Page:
Social development

Health care in Saudi Arabia is another area in which there has been rapid development. A network of health care centres across the Kingdom provide emergency and basic services, as well as pregnancy care for mothers–to-be and preventive medicine for the whole community. The number of these centres rose from 591 in 1970 to 3,254 in 1995. They have played an important part in reducing infant deaths from 68 per thousand in 1980 to less than 30 per thousand by the mid 1990s.

In addition to the health centres there are nearly 300 hospitals in the Kingdom today including specialist centres and medical centres in Makkah and Medinah to care for pilgrims. Diseases like malaria and smallpox which were once the cause of many deaths are now almost unheard of.

There has also been a rapid growth in public housing to meet the needs of the growing population with sometimes 100,000 new homes a year being built.


In the early years of the Kingdom travel was difficult as there were just 237 kilometres of paved roads (less than the distance between London and Exeter!). Today there are more than 139,000 kilometres of roads and motorways. One extraordinary achievement is the
25-kilometre-Bahrain Causeway which, was opened in 1986 and is the second longest causeway in the world.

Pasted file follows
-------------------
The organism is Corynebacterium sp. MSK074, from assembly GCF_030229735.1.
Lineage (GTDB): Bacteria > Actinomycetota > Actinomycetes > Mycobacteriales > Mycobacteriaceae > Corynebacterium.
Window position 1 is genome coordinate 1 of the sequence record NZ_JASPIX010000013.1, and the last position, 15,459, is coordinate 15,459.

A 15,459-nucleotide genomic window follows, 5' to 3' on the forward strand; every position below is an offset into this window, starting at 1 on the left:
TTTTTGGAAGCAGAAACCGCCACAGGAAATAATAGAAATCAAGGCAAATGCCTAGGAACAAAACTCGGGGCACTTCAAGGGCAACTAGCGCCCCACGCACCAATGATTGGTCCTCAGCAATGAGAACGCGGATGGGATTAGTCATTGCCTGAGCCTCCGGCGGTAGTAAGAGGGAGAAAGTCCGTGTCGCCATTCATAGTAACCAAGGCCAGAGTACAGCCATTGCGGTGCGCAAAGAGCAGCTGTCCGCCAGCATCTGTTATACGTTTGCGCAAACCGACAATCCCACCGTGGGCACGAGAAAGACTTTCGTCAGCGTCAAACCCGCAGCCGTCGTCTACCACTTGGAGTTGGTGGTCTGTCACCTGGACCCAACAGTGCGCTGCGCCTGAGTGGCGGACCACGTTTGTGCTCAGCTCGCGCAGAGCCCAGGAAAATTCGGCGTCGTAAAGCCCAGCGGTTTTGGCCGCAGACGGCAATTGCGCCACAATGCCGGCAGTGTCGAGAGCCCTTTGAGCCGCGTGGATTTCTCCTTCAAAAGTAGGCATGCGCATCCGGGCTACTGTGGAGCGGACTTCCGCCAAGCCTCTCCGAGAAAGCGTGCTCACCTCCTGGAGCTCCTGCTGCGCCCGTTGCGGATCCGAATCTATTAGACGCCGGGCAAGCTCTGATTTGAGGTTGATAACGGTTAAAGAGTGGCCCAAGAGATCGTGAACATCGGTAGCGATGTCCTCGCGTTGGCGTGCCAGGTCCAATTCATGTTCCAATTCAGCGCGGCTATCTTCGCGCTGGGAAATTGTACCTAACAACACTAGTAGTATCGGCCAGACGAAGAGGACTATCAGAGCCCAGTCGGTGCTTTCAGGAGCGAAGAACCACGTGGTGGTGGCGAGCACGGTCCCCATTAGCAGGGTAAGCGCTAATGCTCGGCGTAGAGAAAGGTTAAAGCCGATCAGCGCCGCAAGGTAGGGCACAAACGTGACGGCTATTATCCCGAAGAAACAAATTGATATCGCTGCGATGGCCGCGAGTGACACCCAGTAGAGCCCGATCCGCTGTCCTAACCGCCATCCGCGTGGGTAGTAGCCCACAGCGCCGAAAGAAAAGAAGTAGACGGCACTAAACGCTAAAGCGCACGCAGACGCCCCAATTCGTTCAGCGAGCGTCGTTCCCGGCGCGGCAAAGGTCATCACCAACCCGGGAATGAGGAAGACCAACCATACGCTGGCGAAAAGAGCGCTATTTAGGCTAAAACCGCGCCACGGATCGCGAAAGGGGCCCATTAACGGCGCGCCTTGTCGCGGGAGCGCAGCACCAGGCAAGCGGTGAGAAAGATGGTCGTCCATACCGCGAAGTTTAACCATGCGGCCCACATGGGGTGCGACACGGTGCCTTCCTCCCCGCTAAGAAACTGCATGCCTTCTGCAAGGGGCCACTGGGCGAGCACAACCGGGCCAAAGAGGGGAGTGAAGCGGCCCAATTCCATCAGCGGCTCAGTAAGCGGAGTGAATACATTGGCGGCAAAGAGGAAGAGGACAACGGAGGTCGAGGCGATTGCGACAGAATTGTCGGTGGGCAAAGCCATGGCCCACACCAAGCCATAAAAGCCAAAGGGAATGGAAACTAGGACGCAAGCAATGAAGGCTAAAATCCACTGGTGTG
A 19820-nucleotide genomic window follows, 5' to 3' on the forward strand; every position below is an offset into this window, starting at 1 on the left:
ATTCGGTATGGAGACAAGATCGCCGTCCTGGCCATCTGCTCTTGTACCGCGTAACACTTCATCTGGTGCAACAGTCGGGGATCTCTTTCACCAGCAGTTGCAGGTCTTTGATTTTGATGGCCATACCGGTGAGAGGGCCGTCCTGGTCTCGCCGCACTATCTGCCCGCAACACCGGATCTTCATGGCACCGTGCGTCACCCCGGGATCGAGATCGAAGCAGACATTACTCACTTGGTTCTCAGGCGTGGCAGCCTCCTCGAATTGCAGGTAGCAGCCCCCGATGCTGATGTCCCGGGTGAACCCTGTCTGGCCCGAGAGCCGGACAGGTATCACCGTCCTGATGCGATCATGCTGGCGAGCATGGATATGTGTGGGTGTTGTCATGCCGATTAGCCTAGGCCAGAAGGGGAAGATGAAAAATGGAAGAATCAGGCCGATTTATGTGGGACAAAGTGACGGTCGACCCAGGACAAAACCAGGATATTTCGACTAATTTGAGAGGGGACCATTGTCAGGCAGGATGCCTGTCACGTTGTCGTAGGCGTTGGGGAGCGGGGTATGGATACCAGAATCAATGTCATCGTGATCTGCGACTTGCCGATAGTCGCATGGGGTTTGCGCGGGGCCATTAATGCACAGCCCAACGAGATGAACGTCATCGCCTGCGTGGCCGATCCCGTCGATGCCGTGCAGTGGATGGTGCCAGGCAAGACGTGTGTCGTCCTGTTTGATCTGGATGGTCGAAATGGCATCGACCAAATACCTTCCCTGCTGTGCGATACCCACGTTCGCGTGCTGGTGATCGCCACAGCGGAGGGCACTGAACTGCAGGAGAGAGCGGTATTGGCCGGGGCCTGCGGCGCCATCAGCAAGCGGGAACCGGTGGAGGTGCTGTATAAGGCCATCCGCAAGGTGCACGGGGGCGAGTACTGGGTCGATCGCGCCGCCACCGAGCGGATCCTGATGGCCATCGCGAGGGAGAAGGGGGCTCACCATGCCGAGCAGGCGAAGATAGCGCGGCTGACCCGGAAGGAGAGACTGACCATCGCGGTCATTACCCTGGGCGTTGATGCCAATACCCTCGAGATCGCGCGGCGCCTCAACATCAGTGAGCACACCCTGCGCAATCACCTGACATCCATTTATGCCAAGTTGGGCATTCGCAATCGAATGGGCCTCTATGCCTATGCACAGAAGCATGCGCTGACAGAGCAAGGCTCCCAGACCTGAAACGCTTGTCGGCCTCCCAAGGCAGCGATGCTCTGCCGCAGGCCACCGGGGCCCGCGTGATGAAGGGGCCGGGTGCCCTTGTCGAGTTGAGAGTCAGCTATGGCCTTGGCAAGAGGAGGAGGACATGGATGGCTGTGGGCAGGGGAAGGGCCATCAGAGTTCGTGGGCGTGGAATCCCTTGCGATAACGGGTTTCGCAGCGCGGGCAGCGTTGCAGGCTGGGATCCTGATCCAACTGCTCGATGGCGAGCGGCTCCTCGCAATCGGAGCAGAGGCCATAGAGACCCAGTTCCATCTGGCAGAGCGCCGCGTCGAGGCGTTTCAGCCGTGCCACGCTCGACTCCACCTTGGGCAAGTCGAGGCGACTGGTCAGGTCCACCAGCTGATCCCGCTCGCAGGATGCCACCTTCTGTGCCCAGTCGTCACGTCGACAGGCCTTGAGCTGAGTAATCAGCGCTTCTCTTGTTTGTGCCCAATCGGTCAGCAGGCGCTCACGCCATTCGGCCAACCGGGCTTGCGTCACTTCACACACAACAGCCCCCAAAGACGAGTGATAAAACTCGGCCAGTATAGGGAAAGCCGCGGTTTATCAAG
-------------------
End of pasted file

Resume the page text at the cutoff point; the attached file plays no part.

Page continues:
26 airports serving regional and international needs. Saudia the national airline was set up in 1945 today it carries more than 12 million passengers a year

Food and Water

One of the most important developments over the last half a century has been the building of desalination plants* so that all Saudi people have easy access to fresh drinkable water (see water factfile). With temperatures of over 50 degrees Celsius not uncommon in the Kingdom, this is a resource more valuable than oil to the Saudi people. Thirty years ago the Kingdom had to import most of its food but today it is self sufficient and even exports some agricultural products. Between 1980 and 1995 cultivated land increased from 600,000 to 1.7 million hectares.

* Desalination = removal of salt


Saudi Arabia has become a predominantly urban society with many people moving to the cities. The capital city of Riyadh (see Riyadh in Cities factfiles) was as recently as 1960 a remote, oasis-based mud-bricked community of less than 60,000 people. Today, less than 50 years later, it is home to over four million people, and must rank as one of the fastest-growing urban areas in the world.